When disasters like Hurricane Harvey cripple a city, one of the most important things an organization can do is provide safe, comfortable overflow housing and bedding for those affected by the devastation.
It's times like these that shelters and evacuation centers find themselves bursting at the seams. Warehouses, event facilities and churches quickly transition into housing and aid centers.
There's been a lot of emphasis lately about what not to donate in a disaster. As a disaster relief organization, you know what items hinder you from doing your job effectively, and it's great that the general public is starting to get clear on that, too.
But are you clear on what you do need? How do you adequately prepare and equip your homeless shelter for an entire city becoming homeless in a few short hours?
Whether you're an established rescue mission near the area of devastation, a local church opening its doors to offer housing, or an outside organization coming in to provide aid, it's important to ask the right questions so you can provide the right help.
What's the scope of devastation?
Every disaster is different. From power outages to destroyed homes, the effects of hurricanes and other natural disasters vary from one storm to the next.
As an aid center or organization, you need to know (to the best of your ability) what type of devastation you're walking into. Is the disaster a flood or a fire? Has this disaster affected a single city or half of a state? How populated is the area?
If you already have an established shelter in the area where you're offering aid, but you know the need is much greater than what you currently have on hand, start to figure out how many more supplies you can safely fit into your facility. How many more mattresses and cots can you squeeze in? Where can you store food and water?
When considering the scope of devastation, think about how long your organization or shelter will be providing aid. After a few days, or maybe weeks, news crews will move on to the next big story while your organization continues to rebuild the community and helps displaced persons for months or years. That's a reality you need to come to terms with and prepare for.
What do we need EXACTLY?
For people who evacuate their homes, bedding is an obvious need. Cots are especially valuable in disaster situations because they're lightweight, making them easy to ship, set up and move. They also take up less space than a bed does, which means you can fit more of them in one housing center.
Like cots, mattresses are also lightweight and easy to move from one place to another. Be sure to have plenty of blankets on hand as well. That way, you can offer them to not only those staying at your facility overnight but also those passing through for a quick meal or a bottle of water. Bunk beds, good mattresses, and even the FC-360 folding cot make for quality long-term sleep surfaces while the community rebuilds.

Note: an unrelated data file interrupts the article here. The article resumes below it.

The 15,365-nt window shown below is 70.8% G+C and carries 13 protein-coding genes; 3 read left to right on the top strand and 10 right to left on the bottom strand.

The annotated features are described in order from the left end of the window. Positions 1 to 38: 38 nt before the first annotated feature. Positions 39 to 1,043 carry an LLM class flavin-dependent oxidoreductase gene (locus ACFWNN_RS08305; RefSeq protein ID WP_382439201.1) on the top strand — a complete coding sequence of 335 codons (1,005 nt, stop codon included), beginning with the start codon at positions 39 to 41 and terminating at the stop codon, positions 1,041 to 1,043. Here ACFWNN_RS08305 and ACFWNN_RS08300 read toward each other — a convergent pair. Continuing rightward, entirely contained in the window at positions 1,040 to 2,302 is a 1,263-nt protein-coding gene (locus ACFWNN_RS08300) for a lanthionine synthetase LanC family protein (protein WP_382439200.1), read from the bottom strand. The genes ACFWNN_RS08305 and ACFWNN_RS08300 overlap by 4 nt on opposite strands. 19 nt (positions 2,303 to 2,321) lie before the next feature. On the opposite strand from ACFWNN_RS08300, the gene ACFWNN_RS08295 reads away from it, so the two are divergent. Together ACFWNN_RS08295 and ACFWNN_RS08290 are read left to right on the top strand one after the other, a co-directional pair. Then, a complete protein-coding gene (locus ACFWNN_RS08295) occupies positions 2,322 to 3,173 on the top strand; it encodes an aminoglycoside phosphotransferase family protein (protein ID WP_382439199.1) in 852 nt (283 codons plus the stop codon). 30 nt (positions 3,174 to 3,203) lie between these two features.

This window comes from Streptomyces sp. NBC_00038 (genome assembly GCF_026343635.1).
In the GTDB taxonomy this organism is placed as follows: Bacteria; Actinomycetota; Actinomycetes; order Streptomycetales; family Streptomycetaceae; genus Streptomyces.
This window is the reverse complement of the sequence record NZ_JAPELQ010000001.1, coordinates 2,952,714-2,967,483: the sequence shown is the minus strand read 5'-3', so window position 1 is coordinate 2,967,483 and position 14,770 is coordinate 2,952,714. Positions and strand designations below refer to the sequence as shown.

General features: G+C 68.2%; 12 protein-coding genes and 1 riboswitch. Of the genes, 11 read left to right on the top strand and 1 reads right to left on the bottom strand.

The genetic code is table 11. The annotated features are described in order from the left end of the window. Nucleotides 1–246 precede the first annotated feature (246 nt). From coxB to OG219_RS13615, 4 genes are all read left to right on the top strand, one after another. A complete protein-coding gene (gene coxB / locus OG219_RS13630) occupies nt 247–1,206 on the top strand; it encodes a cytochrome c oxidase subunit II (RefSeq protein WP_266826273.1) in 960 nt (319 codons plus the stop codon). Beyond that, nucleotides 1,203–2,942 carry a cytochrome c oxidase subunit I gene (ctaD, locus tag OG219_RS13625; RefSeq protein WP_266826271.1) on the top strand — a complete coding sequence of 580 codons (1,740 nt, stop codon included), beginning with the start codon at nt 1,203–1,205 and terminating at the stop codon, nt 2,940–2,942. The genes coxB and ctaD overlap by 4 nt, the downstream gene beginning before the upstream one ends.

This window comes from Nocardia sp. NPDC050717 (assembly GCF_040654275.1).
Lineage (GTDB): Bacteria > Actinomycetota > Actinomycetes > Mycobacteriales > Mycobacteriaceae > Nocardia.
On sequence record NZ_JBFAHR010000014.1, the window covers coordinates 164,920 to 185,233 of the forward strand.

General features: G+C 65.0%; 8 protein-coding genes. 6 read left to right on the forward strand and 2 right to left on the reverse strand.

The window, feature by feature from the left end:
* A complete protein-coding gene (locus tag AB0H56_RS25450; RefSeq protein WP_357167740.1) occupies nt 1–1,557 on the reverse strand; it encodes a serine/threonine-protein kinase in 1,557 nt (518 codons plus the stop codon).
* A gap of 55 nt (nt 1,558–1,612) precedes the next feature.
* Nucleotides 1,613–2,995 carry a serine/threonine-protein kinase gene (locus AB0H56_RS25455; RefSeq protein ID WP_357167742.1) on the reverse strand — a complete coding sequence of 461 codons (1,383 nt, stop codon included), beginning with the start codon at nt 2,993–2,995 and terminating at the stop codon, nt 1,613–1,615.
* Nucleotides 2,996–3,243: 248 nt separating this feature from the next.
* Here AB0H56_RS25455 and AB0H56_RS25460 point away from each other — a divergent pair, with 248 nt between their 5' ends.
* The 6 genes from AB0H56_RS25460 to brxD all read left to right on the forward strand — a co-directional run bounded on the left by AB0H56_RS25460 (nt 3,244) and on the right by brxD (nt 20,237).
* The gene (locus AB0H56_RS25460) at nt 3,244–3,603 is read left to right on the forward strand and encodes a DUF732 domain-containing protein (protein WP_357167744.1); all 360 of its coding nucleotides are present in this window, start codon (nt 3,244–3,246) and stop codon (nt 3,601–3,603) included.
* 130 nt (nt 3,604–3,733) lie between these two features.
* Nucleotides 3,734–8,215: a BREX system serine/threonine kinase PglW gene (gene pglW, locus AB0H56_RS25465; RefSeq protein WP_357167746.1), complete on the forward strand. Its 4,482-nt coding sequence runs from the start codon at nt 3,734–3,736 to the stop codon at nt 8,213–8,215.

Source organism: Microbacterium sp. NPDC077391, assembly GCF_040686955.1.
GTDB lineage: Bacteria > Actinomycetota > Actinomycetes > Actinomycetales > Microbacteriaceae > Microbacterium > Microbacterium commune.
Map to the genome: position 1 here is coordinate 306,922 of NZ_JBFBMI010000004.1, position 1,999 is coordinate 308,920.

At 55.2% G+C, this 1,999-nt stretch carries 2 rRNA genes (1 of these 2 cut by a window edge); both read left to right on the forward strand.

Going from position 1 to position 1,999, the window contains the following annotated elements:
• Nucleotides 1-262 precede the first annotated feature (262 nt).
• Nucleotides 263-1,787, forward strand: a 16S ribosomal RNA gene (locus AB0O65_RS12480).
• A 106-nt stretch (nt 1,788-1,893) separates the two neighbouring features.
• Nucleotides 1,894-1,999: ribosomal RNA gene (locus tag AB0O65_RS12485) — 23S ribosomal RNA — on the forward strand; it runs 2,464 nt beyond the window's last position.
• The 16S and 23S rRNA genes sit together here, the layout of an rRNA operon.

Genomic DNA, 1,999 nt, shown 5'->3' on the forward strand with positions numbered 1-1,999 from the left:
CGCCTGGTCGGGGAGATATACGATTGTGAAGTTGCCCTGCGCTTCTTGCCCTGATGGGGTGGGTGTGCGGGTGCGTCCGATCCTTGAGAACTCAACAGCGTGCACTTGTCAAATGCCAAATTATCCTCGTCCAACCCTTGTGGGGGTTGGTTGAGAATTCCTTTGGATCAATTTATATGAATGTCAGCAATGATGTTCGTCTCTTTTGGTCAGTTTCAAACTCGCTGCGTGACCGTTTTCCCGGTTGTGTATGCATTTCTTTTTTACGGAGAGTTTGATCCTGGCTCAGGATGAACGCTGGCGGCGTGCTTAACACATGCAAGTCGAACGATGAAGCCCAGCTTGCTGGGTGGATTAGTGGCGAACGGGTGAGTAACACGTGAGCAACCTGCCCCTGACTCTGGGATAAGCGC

Have we shared the right needs with the right people?
While you need cots, mattresses and blankets for overflow housing, it's best not to ask for those things. Instead, ask donors to donate money so that you can buy exactly what you need.
While a family in Wisconsin may have great intentions in sending a box of teddy bears to kids in New Orleans after Hurricane Katrina, that cash they used to buy and ship stuffed animals could have paid for those kids' next meal.
No one understands the need better than those who are actually in the disaster zone, so do your part to spread the word. Take advantage of the hype now to prepare your organization to help for the long haul. Be specific about your needs with journalists who are reporting on the devastation, share on social media how people can help, or partner with a larger relief organization who has the staff and resources you're lacking. Generally, people want to help; they just need to be told how.
Where are we offering aid?
Depending on the climate and culture that exists where you're providing aid relief, your approach can (and should) look very different. For example, for the victims of Hurricane Matthew in Haiti, shoes were not high on the priority list. While many countries Americans consider shoes to be a necessity, other countries see them as a frivolous accessory.
As for the climate, if you're providing relief in Canada during the winter, you'll need to prepare for extremely cold temperatures. If you're headed to Texas in the summer, temperatures won't be quite as extreme.
Also, think about who you're helping. Natural disasters affect young and old, men and women. You may even end up helping family pets, so be prepared to offer aid to survivors of all shapes and sizes.
Where can we get supplies?
When it comes to mattresses, metal beds, bunk beds, cots and blankets for overflow housing, you can get the quality products you need from American Bedding Manufacturers. Not sure what you need? Give us a call at (800) 203-2507, or contact us online. We want to help you settle on the right products when you need them most.